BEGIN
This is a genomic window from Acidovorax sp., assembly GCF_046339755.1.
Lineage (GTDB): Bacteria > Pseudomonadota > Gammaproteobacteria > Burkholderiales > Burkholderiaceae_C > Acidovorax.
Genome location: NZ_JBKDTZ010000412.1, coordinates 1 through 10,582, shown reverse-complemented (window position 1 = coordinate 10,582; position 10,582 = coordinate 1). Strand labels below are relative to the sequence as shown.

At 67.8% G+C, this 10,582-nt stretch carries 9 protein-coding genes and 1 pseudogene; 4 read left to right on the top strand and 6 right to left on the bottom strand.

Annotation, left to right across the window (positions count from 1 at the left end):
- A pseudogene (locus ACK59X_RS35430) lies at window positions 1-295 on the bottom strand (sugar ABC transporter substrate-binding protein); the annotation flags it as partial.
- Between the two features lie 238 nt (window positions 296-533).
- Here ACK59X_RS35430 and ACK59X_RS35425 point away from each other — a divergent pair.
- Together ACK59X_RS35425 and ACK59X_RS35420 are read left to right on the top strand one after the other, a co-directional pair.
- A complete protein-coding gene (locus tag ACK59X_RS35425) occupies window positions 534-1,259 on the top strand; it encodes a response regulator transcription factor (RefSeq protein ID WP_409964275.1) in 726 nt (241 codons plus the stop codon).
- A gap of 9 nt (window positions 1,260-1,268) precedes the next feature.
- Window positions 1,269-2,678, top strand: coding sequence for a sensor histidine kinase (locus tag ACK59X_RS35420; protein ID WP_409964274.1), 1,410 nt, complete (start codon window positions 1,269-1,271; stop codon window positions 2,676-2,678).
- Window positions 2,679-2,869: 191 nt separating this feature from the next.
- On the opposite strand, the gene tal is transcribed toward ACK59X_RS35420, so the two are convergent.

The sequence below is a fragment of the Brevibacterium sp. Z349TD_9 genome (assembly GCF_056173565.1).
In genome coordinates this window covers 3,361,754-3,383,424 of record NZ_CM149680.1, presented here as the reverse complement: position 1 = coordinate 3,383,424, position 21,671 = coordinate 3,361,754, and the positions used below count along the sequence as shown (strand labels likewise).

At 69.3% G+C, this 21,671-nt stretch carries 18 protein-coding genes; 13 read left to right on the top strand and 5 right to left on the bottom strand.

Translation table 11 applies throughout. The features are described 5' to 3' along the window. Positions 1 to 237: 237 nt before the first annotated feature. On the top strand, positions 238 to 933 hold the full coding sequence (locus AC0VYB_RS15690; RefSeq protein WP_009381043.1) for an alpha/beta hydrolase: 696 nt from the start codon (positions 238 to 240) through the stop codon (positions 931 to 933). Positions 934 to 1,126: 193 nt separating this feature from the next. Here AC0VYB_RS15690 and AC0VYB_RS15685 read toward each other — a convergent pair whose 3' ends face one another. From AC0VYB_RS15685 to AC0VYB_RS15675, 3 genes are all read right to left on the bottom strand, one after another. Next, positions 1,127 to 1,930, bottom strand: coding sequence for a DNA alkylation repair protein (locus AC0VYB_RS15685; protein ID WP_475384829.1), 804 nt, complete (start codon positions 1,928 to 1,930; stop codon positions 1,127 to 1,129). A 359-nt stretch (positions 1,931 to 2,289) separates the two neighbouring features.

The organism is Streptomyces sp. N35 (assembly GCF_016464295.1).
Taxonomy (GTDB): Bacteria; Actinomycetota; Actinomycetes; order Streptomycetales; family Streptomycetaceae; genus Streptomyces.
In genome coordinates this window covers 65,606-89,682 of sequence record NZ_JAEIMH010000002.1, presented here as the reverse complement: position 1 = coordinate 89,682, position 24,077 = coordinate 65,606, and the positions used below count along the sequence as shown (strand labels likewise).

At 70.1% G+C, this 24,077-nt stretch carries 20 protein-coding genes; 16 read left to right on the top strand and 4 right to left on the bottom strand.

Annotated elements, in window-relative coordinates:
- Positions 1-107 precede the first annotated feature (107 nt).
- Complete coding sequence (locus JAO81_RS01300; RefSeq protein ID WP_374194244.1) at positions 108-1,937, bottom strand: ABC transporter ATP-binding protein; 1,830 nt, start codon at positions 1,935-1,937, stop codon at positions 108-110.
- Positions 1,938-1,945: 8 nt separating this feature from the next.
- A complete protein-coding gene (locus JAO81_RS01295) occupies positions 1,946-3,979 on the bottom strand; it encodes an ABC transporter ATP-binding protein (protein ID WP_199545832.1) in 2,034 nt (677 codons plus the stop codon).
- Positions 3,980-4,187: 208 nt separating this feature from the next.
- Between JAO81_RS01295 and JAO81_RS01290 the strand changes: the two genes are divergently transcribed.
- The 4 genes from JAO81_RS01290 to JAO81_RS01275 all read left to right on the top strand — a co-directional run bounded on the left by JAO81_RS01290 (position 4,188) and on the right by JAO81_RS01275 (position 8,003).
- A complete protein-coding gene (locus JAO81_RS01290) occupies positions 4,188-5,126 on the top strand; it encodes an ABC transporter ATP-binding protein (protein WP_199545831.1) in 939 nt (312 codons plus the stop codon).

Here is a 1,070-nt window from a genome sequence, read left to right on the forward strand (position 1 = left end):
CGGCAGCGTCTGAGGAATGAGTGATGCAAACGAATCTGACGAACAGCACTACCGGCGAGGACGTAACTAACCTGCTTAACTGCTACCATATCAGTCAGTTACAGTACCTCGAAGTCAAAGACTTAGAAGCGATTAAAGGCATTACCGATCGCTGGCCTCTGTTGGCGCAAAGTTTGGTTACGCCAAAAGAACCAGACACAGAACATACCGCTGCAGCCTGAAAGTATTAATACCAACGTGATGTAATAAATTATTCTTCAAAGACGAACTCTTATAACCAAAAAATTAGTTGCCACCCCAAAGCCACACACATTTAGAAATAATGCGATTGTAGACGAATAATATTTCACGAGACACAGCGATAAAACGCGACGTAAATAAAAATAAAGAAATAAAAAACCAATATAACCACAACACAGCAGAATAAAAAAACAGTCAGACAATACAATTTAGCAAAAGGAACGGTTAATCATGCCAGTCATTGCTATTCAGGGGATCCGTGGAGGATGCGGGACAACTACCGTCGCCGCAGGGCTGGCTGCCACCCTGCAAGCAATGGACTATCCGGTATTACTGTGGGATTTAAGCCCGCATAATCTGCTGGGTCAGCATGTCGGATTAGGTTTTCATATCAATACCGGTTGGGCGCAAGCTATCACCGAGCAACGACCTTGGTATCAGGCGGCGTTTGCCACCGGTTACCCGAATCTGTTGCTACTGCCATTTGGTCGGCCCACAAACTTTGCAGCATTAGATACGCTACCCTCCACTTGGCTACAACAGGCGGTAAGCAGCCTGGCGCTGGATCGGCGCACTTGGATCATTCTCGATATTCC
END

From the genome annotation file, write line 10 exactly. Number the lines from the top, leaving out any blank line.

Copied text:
- A complete protein-coding gene (locus tag ACK59X_RS35425) occupies window positions 534-1,259 on the top strand; it encodes a response regulator transcription factor (RefSeq protein ID WP_409964275.1) in 726 nt (241 codons plus the stop codon).